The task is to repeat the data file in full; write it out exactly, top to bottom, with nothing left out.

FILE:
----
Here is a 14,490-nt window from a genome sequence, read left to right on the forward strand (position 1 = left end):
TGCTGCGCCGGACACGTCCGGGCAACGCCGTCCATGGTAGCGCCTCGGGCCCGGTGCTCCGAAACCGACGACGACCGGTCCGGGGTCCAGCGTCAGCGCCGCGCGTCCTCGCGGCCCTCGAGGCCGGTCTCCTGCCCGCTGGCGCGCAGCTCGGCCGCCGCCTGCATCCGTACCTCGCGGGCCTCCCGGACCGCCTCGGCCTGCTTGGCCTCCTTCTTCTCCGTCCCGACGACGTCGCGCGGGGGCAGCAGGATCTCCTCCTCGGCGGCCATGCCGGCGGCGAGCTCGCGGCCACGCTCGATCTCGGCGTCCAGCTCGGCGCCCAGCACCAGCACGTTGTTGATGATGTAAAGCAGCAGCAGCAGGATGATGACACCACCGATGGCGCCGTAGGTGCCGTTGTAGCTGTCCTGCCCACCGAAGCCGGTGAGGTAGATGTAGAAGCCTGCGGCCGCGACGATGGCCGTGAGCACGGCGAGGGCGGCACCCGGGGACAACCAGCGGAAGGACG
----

Here is a 14,490-nt window from a genome sequence, read left to right on the forward strand (position 1 = left end):
TGCTGCGCCGGACACGTCCGGGCAACGCCGTCCATGGTAGCGCCTCGGGCCCGGTGCTCCGAAACCGACGACGACCGGTCCGGGGTCCAGCGTCAGCGCCGCGCGTCCTCGCGGCCCTCGAGGCCGGTCTCCTGCCCGCTGGCGCGCAGCTCGGCCGCCGCCTGCATCCGTACCTCGCGGGCCTCCCGGACCGCCTCGGCCTGCTTGGCCTCCTTCTTCTCCGTCCCGACGACGTCGCGCGGGGGCAGCAGGATCTCCTCCTCGGCGGCCATGCCGGCGGCGAGCTCGCGGCCACGCTCGATCTCGGCGTCCAGCTCGGCGCCCAGCACCAGCACGTTGTTGATGATGTAAAGCAGCAGCAGCAGGATGATGACACCACCGATGGCGCCGTAGGTGCCGTTGTAGCTGTCCTGCCCACCGAAGCCGGTGAGGTAGATGTAGAAGCCTGCGGCCGCGACGATGGCCGTGAGCACGGCGAGGGCGGCACCCGGGGACAACCAGCGGAAGGACG